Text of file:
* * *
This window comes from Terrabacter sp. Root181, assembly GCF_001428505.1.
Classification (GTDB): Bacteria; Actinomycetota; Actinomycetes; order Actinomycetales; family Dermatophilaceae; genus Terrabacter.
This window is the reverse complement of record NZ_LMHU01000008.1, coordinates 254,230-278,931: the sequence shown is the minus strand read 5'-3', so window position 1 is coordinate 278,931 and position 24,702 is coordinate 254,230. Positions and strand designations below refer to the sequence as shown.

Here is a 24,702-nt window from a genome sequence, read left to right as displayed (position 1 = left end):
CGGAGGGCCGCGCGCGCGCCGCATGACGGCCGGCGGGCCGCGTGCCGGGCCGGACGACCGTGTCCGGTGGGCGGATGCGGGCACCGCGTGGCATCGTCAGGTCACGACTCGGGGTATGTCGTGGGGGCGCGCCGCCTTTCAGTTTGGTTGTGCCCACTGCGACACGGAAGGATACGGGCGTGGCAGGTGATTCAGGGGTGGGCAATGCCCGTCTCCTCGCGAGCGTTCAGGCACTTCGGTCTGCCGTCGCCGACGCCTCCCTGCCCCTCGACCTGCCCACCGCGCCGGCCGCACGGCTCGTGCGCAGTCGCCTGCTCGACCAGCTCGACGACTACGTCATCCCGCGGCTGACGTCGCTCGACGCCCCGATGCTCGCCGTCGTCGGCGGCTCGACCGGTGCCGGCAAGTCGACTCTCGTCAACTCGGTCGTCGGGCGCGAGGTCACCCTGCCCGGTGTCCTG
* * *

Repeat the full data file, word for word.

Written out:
This window comes from Terrabacter sp. Root181, assembly GCF_001428505.1.
Classification (GTDB): Bacteria; Actinomycetota; Actinomycetes; order Actinomycetales; family Dermatophilaceae; genus Terrabacter.
This window is the reverse complement of record NZ_LMHU01000008.1, coordinates 254,230-278,931: the sequence shown is the minus strand read 5'-3', so window position 1 is coordinate 278,931 and position 24,702 is coordinate 254,230. Positions and strand designations below refer to the sequence as shown.

Here is a 24,702-nt window from a genome sequence, read left to right as displayed (position 1 = left end):
CGGAGGGCCGCGCGCGCGCCGCATGACGGCCGGCGGGCCGCGTGCCGGGCCGGACGACCGTGTCCGGTGGGCGGATGCGGGCACCGCGTGGCATCGTCAGGTCACGACTCGGGGTATGTCGTGGGGGCGCGCCGCCTTTCAGTTTGGTTGTGCCCACTGCGACACGGAAGGATACGGGCGTGGCAGGTGATTCAGGGGTGGGCAATGCCCGTCTCCTCGCGAGCGTTCAGGCACTTCGGTCTGCCGTCGCCGACGCCTCCCTGCCCCTCGACCTGCCCACCGCGCCGGCCGCACGGCTCGTGCGCAGTCGCCTGCTCGACCAGCTCGACGACTACGTCATCCCGCGGCTGACGTCGCTCGACGCCCCGATGCTCGCCGTCGTCGGCGGCTCGACCGGTGCCGGCAAGTCGACTCTCGTCAACTCGGTCGTCGGGCGCGAGGTCACCCTGCCCGGTGTCCTG